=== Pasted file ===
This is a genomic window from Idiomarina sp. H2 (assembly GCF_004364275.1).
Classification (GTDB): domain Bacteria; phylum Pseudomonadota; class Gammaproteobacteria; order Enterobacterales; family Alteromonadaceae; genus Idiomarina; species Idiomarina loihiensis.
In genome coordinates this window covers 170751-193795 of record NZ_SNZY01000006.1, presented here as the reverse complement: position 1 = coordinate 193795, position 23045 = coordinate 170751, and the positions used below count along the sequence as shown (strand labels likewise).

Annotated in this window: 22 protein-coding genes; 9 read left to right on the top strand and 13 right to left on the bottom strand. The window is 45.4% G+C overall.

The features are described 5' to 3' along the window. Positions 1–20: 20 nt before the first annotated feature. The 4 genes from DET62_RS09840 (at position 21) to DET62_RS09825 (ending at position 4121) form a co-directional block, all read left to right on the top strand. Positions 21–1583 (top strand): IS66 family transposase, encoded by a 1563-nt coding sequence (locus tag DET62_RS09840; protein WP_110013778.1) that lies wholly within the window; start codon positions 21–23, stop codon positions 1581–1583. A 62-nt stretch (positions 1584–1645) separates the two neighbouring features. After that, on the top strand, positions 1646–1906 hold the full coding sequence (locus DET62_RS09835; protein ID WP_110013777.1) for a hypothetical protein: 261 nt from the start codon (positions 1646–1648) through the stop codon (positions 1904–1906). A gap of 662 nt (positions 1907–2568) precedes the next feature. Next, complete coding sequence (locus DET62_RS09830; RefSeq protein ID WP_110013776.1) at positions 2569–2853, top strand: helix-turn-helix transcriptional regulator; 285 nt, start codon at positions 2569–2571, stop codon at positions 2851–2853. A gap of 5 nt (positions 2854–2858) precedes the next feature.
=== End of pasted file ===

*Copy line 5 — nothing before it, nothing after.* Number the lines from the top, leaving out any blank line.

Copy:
The features are described 5' to 3' along the window. Positions 1–20: 20 nt before the first annotated feature. The 4 genes from DET62_RS09840 (at position 21) to DET62_RS09825 (ending at position 4121) form a co-directional block, all read left to right on the top strand. Positions 21–1583 (top strand): IS66 family transposase, encoded by a 1563-nt coding sequence (locus tag DET62_RS09840; protein WP_110013778.1) that lies wholly within the window; start codon positions 21–23, stop codon positions 1581–1583. A 62-nt stretch (positions 1584–1645) separates the two neighbouring features. After that, on the top strand, positions 1646–1906 hold the full coding sequence (locus DET62_RS09835; protein ID WP_110013777.1) for a hypothetical protein: 261 nt from the start codon (positions 1646–1648) through the stop codon (positions 1904–1906). A gap of 662 nt (positions 1907–2568) precedes the next feature. Next, complete coding sequence (locus DET62_RS09830; RefSeq protein ID WP_110013776.1) at positions 2569–2853, top strand: helix-turn-helix transcriptional regulator; 285 nt, start codon at positions 2569–2571, stop codon at positions 2851–2853. A gap of 5 nt (positions 2854–2858) precedes the next feature.